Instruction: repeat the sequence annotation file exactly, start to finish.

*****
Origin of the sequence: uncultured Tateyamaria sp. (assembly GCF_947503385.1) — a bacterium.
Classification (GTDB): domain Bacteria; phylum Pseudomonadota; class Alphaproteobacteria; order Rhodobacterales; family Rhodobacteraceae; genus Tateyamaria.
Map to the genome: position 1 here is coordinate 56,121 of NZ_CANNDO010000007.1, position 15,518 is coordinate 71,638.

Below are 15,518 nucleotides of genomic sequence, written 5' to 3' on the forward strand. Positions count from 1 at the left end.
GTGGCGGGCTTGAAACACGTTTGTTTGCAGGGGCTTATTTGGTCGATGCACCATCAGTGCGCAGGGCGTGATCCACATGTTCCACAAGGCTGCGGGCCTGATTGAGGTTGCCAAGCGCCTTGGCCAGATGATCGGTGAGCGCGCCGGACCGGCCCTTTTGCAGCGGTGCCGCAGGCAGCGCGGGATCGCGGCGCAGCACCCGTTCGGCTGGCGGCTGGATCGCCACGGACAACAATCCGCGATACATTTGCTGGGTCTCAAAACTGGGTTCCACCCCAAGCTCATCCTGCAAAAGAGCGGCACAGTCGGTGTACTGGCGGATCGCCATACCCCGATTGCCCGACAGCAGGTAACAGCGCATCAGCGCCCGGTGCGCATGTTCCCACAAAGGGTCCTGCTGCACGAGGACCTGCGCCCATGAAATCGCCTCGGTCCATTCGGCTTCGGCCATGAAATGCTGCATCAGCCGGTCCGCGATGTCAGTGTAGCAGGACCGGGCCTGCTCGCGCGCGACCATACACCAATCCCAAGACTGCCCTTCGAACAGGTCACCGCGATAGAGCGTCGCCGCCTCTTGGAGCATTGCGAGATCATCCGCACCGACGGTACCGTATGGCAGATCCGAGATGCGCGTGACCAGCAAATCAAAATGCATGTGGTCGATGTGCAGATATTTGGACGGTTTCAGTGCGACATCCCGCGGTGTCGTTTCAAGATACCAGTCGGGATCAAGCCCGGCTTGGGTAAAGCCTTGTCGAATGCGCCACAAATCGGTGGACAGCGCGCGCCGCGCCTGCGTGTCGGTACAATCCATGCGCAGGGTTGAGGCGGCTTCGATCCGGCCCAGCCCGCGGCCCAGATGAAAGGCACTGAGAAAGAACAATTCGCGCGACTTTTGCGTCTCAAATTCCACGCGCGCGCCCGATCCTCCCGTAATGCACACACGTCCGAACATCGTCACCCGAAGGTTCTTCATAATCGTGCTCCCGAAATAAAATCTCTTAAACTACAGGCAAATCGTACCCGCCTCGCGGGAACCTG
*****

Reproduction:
Origin of the sequence: uncultured Tateyamaria sp. (assembly GCF_947503385.1) — a bacterium.
Classification (GTDB): domain Bacteria; phylum Pseudomonadota; class Alphaproteobacteria; order Rhodobacterales; family Rhodobacteraceae; genus Tateyamaria.
Map to the genome: position 1 here is coordinate 56,121 of NZ_CANNDO010000007.1, position 15,518 is coordinate 71,638.

Below are 15,518 nucleotides of genomic sequence, written 5' to 3' on the forward strand. Positions count from 1 at the left end.
GTGGCGGGCTTGAAACACGTTTGTTTGCAGGGGCTTATTTGGTCGATGCACCATCAGTGCGCAGGGCGTGATCCACATGTTCCACAAGGCTGCGGGCCTGATTGAGGTTGCCAAGCGCCTTGGCCAGATGATCGGTGAGCGCGCCGGACCGGCCCTTTTGCAGCGGTGCCGCAGGCAGCGCGGGATCGCGGCGCAGCACCCGTTCGGCTGGCGGCTGGATCGCCACGGACAACAATCCGCGATACATTTGCTGGGTCTCAAAACTGGGTTCCACCCCAAGCTCATCCTGCAAAAGAGCGGCACAGTCGGTGTACTGGCGGATCGCCATACCCCGATTGCCCGACAGCAGGTAACAGCGCATCAGCGCCCGGTGCGCATGTTCCCACAAAGGGTCCTGCTGCACGAGGACCTGCGCCCATGAAATCGCCTCGGTCCATTCGGCTTCGGCCATGAAATGCTGCATCAGCCGGTCCGCGATGTCAGTGTAGCAGGACCGGGCCTGCTCGCGCGCGACCATACACCAATCCCAAGACTGCCCTTCGAACAGGTCACCGCGATAGAGCGTCGCCGCCTCTTGGAGCATTGCGAGATCATCCGCACCGACGGTACCGTATGGCAGATCCGAGATGCGCGTGACCAGCAAATCAAAATGCATGTGGTCGATGTGCAGATATTTGGACGGTTTCAGTGCGACATCCCGCGGTGTCGTTTCAAGATACCAGTCGGGATCAAGCCCGGCTTGGGTAAAGCCTTGTCGAATGCGCCACAAATCGGTGGACAGCGCGCGCCGCGCCTGCGTGTCGGTACAATCCATGCGCAGGGTTGAGGCGGCTTCGATCCGGCCCAGCCCGCGGCCCAGATGAAAGGCACTGAGAAAGAACAATTCGCGCGACTTTTGCGTCTCAAATTCCACGCGCGCGCCCGATCCTCCCGTAATGCACACACGTCCGAACATCGTCACCCGAAGGTTCTTCATAATCGTGCTCCCGAAATAAAATCTCTTAAACTACAGGCAAATCGTACCCGCCTCGCGGGAACCTG